Daily Illini: State House and Gov. Quinn should make Illinois the 10th state to legalize same-sex marriage

  ·  Daily Illini Editorial Board, Daily Illini   ·   Link to Article

It started with Massachusetts in 2004, and if the Illinois state House allows it as the state Senate did Thursday, Illinois will be the 10th state in the country to legalize same-sex marriage.

So far, supporters of same-sex marriage in Illinois are anxiously awaiting the House to call a vote on the marriage legislation just passed by the Senate 34-21. Gov. Quinn has already promised his John Hancock for the bill, and we fully expect him to follow through on it.


But now, it’s a waiting game. The House, once it is sure it can pass the bill, will easily push it on through. Because of the chamber’s Democratic supermajority, the question is not if it will pass, but when it will pass.

For years, the hesitation with changing the laws regarding the issue was surely its religious overtones. Marriage began as a religious institution, and governments the world around began to codify its existence in the law books. But as Americans have become more accepting of same-sex marriage, that viewpoint is shifting faster and faster.

A state with as large and diverse of a population as Illinois can prove to be an effective testing ground for new ideas like marriage legislation. As more and more states pass laws allowing for two people of the same sex to wed, more will jump on the bandwagon. Furthermore, the higher the success rate for such an idea, which was once considered to be overtly radical, the more likely other states will do the same.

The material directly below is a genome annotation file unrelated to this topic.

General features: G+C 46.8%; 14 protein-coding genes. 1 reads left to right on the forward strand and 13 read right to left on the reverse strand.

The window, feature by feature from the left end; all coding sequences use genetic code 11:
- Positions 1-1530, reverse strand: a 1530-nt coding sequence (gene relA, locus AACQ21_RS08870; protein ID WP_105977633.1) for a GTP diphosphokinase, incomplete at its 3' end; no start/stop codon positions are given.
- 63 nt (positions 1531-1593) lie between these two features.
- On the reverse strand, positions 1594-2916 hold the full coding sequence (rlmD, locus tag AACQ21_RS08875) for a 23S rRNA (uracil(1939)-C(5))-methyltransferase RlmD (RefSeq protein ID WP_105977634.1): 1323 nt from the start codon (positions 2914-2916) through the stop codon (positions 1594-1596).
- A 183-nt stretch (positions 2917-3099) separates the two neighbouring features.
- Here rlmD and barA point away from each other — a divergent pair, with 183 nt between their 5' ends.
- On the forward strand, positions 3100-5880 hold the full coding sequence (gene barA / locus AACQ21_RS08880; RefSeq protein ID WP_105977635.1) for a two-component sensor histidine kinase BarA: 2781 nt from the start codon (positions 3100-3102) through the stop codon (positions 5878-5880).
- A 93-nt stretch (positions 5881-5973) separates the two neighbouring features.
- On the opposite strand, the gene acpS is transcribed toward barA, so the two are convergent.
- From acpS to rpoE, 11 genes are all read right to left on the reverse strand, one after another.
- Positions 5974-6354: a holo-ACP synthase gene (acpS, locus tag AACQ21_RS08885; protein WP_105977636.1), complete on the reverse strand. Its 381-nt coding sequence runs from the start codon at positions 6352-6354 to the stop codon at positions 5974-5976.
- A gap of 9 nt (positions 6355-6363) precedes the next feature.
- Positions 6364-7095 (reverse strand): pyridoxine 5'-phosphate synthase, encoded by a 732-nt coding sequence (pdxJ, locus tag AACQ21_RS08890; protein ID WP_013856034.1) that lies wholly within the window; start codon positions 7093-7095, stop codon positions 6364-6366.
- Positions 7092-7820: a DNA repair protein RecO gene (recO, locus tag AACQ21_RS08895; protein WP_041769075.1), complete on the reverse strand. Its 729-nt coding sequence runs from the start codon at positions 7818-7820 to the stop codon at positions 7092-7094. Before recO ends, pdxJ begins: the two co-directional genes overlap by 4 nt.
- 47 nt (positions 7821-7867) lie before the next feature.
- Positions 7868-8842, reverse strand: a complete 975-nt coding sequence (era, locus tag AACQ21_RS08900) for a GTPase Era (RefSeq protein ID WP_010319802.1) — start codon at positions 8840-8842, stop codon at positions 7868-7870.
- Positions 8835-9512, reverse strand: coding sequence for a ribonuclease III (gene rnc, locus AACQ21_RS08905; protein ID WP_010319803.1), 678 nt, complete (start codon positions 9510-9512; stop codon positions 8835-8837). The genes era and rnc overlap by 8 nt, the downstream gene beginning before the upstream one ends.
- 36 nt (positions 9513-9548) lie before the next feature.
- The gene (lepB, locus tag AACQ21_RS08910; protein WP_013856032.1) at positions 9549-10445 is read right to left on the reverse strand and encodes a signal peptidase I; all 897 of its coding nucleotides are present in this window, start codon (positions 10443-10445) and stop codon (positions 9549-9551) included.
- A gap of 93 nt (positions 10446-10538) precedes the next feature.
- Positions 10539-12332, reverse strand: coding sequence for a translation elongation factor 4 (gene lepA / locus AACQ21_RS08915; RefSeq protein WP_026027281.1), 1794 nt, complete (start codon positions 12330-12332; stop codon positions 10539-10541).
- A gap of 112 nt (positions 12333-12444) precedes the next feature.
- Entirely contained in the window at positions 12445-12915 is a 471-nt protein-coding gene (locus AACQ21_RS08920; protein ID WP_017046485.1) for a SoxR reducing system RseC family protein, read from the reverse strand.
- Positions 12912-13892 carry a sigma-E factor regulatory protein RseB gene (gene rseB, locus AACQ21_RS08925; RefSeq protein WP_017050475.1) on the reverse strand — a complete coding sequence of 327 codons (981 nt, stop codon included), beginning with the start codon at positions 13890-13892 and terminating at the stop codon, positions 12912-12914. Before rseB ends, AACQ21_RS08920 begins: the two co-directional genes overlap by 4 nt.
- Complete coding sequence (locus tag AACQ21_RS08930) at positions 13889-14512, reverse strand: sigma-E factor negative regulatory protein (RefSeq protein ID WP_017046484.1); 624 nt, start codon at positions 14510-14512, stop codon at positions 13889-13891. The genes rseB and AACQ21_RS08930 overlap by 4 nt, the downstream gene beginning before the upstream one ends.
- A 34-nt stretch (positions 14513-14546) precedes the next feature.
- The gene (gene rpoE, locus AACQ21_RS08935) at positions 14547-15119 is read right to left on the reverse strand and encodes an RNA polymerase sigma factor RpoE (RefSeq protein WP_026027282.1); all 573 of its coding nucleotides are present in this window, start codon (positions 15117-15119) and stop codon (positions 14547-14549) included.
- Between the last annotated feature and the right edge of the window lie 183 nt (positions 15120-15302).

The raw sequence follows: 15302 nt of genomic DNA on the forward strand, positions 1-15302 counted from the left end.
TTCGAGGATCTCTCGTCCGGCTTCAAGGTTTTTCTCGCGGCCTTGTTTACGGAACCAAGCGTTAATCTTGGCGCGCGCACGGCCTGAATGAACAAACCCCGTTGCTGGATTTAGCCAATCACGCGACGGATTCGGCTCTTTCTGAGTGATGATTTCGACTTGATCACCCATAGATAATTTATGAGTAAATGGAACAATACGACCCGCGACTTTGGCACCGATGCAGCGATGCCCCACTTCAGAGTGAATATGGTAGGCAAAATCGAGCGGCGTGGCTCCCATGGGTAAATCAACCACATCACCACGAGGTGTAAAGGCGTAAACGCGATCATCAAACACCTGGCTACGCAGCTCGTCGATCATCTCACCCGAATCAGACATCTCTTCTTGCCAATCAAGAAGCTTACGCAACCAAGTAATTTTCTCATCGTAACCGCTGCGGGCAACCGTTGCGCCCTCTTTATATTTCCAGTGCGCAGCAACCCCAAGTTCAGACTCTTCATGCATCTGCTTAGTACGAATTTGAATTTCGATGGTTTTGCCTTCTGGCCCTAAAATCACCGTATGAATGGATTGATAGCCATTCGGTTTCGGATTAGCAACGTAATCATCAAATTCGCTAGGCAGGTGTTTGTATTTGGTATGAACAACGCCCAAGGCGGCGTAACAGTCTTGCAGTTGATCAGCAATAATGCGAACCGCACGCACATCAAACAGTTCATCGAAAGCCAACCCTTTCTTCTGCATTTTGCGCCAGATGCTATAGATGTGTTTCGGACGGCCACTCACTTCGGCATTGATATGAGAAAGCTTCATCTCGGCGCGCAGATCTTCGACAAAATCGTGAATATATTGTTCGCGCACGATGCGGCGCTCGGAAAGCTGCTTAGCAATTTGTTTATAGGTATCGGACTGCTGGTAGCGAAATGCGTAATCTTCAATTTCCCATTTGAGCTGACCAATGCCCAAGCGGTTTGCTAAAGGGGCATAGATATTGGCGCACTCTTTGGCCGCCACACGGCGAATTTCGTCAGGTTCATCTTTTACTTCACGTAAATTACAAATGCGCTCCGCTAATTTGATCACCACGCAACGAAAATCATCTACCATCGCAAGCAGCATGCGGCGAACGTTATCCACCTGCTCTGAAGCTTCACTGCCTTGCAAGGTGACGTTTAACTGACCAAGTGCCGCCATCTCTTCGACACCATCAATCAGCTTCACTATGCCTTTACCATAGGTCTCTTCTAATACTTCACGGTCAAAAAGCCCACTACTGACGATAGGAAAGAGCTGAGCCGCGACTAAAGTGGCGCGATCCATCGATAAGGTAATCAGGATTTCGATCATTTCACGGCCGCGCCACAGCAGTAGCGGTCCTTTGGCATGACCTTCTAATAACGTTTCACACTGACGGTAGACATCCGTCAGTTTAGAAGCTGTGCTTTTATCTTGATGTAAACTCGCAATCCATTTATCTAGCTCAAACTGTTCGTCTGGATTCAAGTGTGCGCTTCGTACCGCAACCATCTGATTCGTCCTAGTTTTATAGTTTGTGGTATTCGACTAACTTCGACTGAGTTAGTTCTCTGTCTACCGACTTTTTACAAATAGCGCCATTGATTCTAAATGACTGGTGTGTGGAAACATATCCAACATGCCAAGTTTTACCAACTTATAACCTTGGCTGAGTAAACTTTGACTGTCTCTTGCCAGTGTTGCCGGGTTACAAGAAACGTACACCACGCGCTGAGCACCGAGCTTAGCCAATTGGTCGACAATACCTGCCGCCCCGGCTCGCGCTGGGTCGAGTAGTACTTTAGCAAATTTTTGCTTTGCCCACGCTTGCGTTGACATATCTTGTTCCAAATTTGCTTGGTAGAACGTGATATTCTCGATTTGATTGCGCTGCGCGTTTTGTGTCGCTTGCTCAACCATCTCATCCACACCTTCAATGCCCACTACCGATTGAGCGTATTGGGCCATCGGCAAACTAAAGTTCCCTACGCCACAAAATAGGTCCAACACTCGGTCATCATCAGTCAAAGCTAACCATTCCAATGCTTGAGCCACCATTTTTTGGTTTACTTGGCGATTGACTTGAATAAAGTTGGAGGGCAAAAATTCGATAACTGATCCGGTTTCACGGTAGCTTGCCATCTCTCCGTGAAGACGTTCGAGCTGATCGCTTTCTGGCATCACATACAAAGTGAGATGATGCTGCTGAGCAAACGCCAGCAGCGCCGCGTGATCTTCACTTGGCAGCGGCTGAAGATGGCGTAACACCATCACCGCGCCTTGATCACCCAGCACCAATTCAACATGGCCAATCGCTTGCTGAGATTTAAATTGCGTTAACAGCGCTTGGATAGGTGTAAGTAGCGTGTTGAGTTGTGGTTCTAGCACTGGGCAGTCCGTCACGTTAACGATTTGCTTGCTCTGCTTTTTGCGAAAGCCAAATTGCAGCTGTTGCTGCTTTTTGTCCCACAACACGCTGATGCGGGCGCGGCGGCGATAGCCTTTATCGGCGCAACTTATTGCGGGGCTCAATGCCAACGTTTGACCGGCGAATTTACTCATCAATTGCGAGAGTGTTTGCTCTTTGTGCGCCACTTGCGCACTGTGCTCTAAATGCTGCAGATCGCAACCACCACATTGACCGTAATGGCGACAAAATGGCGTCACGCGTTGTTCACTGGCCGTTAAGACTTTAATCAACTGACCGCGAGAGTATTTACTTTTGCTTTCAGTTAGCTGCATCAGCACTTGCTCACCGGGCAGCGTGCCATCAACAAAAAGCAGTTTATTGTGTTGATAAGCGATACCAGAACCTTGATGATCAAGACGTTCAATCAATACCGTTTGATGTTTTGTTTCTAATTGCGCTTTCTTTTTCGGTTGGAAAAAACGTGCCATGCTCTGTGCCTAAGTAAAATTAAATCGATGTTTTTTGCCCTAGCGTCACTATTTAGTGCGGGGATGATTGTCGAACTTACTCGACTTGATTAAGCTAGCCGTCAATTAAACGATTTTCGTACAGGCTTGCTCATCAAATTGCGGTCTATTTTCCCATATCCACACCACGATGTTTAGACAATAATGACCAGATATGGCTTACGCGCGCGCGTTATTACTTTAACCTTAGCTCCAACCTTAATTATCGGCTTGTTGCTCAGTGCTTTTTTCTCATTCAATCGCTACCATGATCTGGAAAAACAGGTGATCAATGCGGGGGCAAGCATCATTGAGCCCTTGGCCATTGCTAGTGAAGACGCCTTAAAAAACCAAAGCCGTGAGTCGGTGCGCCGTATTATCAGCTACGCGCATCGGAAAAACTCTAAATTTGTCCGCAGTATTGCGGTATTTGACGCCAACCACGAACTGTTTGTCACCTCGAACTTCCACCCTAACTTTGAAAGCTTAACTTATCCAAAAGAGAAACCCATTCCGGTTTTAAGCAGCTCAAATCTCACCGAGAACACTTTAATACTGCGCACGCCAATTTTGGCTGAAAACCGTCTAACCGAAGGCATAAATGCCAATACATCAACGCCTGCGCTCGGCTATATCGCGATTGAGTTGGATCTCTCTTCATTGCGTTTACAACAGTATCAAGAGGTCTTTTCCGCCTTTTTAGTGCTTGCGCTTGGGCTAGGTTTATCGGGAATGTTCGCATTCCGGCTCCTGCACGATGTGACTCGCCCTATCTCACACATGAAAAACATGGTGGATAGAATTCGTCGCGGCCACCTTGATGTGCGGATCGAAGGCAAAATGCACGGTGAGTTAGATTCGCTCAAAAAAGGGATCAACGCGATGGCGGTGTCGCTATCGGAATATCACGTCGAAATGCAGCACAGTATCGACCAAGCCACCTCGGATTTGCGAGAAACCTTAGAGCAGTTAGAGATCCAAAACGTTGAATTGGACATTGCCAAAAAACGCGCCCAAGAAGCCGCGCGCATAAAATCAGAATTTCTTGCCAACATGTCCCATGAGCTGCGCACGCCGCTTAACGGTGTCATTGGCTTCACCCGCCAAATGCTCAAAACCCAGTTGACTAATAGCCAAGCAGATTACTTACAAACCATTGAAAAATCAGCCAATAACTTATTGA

Even those states in which lawmakers and citizens stand staunchly opposed to this kind of legislation will eventually crop up as a form of political socialization of sorts. No matter the institution, given enough pressure from others, states will cave and join the shift.

With enough pressure, no norm — religious or political — can remain unchanged.

Among all of this change, the value and importance of heterosexual marriage will not be tarnished, it will not be broken, it will not be devalued or scarred. By giving someone else the freedom to make a choice about their long-term relationships in front of the law takes nothing away from heterosexual marriage.

About 15 percent of the current U.S. population resides in states where same-sex marriages are legal and adding Illinois to the mix would raise it to 19.7 percent. All of these states tend to lean liberal in national elections, which doesn’t provide a clear example of success for a state that is more conservative. Even with conservative politicians hesitant to go forward with this, one Illinois state senator, Jason Barickman of Champaign did.

And with that courage, we hope the House passes the bill.

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